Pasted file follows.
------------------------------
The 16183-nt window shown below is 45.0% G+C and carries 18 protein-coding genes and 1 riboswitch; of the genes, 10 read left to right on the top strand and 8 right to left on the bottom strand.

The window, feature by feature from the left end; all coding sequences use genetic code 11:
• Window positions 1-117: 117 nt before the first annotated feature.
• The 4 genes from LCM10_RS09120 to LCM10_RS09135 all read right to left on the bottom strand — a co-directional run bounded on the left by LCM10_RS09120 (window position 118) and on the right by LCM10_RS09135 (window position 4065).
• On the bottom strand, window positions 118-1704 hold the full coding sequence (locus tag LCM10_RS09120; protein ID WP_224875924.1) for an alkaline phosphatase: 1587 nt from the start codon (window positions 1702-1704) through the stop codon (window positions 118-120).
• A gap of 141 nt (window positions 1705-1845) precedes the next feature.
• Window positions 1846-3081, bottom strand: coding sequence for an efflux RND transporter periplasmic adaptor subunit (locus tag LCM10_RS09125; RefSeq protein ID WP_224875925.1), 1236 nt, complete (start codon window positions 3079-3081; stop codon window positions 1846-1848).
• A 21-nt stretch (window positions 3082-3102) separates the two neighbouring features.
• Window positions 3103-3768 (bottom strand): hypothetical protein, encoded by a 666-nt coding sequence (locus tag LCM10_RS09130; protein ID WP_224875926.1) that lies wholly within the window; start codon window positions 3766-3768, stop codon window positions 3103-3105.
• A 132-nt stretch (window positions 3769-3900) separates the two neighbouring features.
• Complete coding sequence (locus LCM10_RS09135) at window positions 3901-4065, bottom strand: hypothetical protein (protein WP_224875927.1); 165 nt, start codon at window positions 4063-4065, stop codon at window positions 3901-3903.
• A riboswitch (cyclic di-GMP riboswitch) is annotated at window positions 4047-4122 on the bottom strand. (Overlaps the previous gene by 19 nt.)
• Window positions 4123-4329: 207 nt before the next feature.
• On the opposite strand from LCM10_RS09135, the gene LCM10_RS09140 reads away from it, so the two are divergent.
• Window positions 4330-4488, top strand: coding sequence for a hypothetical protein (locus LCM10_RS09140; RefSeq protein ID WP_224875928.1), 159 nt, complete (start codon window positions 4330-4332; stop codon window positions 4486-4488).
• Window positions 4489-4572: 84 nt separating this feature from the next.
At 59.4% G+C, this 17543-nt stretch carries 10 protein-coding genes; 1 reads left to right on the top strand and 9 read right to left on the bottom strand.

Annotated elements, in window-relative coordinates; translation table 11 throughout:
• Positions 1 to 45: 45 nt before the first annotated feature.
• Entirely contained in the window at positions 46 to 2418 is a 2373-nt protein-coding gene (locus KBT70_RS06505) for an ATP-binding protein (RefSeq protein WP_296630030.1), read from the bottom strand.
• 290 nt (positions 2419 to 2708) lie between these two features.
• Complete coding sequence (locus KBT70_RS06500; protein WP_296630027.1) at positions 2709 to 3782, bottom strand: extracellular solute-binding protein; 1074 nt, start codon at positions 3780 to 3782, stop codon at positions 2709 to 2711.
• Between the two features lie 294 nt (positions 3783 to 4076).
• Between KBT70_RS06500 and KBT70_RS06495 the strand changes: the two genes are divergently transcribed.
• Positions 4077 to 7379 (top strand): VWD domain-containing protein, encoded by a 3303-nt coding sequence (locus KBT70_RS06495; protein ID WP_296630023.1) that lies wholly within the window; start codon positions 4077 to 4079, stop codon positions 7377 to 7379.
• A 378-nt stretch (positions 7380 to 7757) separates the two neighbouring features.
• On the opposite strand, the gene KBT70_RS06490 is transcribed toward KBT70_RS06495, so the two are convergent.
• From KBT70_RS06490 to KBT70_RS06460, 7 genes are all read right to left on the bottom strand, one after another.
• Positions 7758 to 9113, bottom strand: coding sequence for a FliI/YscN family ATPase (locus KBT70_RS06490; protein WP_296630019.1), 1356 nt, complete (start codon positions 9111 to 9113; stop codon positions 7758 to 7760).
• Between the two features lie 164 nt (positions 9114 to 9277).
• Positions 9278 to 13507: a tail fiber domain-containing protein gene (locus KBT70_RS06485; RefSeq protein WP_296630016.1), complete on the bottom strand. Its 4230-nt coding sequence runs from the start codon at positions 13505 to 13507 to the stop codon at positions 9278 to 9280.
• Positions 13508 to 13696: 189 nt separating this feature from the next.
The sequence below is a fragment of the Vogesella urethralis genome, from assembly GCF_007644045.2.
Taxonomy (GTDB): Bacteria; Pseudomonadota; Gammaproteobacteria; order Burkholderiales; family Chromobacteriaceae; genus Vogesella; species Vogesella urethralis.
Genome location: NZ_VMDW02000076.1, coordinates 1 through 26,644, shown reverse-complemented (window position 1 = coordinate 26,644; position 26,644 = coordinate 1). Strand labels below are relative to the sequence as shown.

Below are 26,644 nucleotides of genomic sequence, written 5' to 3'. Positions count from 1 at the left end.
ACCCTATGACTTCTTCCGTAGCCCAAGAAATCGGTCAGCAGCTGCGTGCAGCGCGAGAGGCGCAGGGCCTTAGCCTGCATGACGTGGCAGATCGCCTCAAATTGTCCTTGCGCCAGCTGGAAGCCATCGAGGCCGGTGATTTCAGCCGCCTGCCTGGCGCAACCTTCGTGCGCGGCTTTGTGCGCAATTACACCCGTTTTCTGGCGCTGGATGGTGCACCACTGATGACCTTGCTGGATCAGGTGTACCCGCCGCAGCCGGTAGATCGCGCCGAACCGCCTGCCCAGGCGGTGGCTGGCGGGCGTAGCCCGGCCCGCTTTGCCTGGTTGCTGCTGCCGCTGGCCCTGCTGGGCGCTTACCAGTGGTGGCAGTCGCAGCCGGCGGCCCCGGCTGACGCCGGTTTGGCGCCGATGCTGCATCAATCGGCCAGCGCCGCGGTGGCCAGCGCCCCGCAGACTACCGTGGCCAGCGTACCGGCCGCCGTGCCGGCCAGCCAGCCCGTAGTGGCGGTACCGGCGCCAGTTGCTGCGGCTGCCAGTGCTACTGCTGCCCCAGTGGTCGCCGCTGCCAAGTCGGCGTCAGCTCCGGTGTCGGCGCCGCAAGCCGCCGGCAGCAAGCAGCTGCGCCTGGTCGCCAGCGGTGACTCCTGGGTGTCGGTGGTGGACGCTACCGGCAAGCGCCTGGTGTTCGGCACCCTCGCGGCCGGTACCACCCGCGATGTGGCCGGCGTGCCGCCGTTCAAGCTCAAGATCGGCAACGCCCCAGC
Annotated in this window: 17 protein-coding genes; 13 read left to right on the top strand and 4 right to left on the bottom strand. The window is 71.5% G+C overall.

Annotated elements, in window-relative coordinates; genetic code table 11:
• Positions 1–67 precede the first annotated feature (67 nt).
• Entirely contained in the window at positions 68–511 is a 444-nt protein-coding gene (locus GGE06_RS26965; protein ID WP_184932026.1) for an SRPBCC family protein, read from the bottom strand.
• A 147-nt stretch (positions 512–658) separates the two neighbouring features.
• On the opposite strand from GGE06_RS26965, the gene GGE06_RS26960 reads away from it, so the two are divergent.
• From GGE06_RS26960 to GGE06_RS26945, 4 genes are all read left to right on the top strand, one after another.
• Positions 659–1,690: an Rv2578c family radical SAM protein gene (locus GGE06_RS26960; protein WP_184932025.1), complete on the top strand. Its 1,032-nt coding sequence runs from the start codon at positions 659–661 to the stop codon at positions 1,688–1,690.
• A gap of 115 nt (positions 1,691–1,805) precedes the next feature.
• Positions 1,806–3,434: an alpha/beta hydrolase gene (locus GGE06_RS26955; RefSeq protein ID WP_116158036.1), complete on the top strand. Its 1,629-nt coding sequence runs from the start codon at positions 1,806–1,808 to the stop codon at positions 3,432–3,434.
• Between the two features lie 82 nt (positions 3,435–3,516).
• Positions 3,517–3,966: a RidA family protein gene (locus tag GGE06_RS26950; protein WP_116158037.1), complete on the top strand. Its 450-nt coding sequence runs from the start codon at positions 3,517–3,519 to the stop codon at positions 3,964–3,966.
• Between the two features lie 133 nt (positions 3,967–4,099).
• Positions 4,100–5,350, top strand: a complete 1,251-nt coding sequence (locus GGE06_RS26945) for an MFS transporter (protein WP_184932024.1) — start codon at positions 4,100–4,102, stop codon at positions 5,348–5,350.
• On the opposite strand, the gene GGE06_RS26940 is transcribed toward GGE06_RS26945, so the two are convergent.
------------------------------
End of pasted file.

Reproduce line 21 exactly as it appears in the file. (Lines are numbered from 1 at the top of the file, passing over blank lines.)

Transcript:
• 290 nt (positions 2419 to 2708) lie between these two features.